When I first started doing film reviews again after a very long
hiatus, I was also asked to do the occasional interview. Truthfully, I
abhorred the press junkets where several journalists are shepherded
into a room and the “talent” is brought in to offer a few pre-planned
tidbits that are delivered as if they were meant only for those in
the room. On the other hand, I very much enjoyed the “one on one”
interviews where you get to spend time with a particular person. One
of the first individuals with whom I had the privilege of doing a
one-on-one interview was filmmaker Tim Kirkman. At the time, he
was promoting his first movie, the documentary DEAR JESSE (1998).
Since then I’ve eagerly followed his career, so it was a double pleasure
when I saw his latest effort, LOGGERHEADS, at the opening night
of the 2005 NewFest. As I wrote at that time, this movie immediately
earned a spot on my Ten Best list, and a second viewing only enhanced
my original conclusions.
Kirkman’s movie is drawn from real life. While making
DEAR JESSE, he was introduced to a North Carolina woman who
had given up a child for adoption. In that state, all adoptions are
closed; that is, even if the child or the birth mother searches for one
another, the law forbids contact. Instead, each is provided with a list
of generic information.
LOGGERHEADS consists of three separate stories, each of which
unfolds around Mother’s Day in a particular year, 1999, 2000 and 2001.
When I first saw the film, there were only aural clues – President
Clinton speaking about the upcoming Y2K problem, Vice President
Gore making reference to the upcoming election, President George W.
Bush referring to his first 100 days in office – yet somehow audiences
didn’t get it. So, now there are title cards that flash across the screen
giving the place and time of the events, which make these aural clues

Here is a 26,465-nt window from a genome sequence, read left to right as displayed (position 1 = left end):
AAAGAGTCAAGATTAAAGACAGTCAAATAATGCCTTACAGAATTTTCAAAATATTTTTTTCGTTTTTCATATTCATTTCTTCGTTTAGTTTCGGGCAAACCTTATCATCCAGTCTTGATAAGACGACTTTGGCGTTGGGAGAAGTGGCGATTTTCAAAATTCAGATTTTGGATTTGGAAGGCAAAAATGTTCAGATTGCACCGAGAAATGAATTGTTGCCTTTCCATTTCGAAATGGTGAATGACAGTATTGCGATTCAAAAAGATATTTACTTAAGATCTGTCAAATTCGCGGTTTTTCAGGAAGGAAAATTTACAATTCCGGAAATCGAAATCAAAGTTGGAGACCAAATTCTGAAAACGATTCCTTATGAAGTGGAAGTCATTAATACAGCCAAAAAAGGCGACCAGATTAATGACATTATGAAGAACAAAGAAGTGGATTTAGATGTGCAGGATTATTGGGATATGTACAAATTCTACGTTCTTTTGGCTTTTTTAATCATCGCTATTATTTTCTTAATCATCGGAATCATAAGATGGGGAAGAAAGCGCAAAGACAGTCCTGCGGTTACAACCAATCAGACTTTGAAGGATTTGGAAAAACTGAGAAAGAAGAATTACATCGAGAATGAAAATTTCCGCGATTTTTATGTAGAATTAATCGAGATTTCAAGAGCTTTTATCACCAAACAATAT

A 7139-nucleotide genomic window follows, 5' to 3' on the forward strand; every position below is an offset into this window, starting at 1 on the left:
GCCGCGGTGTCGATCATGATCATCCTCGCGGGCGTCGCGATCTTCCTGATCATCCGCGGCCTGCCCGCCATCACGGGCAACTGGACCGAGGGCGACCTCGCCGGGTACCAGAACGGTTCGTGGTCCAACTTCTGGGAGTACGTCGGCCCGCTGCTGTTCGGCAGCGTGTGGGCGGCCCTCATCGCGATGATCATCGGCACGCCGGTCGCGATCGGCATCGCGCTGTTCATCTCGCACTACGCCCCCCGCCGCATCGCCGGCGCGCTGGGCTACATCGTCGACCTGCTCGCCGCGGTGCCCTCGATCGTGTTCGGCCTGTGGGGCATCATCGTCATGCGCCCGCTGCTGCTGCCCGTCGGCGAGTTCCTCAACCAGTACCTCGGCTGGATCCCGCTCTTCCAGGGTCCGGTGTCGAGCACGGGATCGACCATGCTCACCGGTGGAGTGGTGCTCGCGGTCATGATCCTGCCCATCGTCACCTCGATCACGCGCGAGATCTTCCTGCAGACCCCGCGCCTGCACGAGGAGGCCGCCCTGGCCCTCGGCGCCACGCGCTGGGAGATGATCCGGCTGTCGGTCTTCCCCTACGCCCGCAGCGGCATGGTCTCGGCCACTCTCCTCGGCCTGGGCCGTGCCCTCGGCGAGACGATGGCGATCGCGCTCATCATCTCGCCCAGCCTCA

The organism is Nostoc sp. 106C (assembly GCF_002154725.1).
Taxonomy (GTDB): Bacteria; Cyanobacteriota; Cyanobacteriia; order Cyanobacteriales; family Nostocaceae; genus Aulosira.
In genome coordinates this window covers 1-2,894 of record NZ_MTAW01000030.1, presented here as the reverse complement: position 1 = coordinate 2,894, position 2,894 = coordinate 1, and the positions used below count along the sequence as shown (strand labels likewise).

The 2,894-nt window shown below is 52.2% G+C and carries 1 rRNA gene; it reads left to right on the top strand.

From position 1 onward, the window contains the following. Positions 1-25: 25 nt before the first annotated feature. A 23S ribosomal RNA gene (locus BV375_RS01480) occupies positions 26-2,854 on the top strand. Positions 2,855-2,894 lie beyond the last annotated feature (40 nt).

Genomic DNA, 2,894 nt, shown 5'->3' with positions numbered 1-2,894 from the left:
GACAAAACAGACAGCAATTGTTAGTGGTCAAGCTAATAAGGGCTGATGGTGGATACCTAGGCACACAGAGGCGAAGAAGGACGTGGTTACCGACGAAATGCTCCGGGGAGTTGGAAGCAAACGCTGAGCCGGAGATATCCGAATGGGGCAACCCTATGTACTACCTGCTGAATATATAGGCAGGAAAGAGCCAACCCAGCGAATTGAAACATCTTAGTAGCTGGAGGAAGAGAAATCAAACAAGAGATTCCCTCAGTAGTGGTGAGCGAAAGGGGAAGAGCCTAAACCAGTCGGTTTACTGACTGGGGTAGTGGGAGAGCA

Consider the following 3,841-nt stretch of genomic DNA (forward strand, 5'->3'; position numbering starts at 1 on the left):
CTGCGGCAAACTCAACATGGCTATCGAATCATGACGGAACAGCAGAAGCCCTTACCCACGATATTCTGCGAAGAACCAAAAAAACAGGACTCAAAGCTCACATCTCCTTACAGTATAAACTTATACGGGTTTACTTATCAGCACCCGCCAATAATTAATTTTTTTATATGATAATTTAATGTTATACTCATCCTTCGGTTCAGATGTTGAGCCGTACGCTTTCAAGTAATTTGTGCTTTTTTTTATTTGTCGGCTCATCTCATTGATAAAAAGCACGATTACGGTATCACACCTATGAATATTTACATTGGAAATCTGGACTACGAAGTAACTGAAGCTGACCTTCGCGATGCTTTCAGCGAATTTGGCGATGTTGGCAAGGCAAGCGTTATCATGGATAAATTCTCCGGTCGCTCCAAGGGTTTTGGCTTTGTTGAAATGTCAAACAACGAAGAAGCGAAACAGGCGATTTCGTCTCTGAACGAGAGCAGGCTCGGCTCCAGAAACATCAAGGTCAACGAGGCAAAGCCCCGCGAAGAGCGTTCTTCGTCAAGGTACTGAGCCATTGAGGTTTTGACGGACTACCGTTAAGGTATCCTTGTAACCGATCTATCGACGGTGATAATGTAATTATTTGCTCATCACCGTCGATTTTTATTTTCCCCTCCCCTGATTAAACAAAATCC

a little redundant. While it soon becomes clear that these strands are
interrelated, they are resolved in ways that are profoundly moving and
In 1999, HIV-positive Mark (Kip Pardue) is traveling and ends up
camping out on the sands of Kure Beach, North Carolina, where the
loggerhead turtles lay eggs. He soon catches the attention of local
motel owner George (Michael Kelly) and the two develop an unlike
Mother’s Day 2000 in Eden, North Carolina, finds Robert (Chris
Sarandon) and Elizabeth (Tess Harper), a local minister and his wife,
still trying to come to terms with the fact their adopted son ran away
nearly a decade prior.
In 2001, Grace Bellamy (Bonnie Hunt) is a woman haunted by
the child she gave up for adoption. She is in recovery after a recent
suicide attempt and has returned to the Asheville home of her
judgmental mother (Michael Learned).
It doesn’t take much effort to connect the dots and find the
common bonds between the storylines, yet each is interesting and
intriguing on its own. When they finally do dovetail, it is with genuinely
The cast is uniformly excellent. Pardue does a creditable job
as a young man running from his past who unexpectedly finds love.
Tess Harper is heartbreaking as a minister’s wife coping with what
she feels is her inadequacies as a parent. As her equally conflicted
husband, Chris Sarandon is terrific. Bonnie Hunt is superb as the birth
mother haunted by her past decisions, and Michael Learned is fine
as her critical but loving mother.
As a critic, it is always a privilege to watch a filmmaker grow
and mature. Kirkman has developed into a masterful storyteller and
an assured writer and director. I eagerly await his next project.
MPAA Rating: NONE
Running time: 95 mins.
|© 2005 by C. E. Murphy. All Rights Reserved.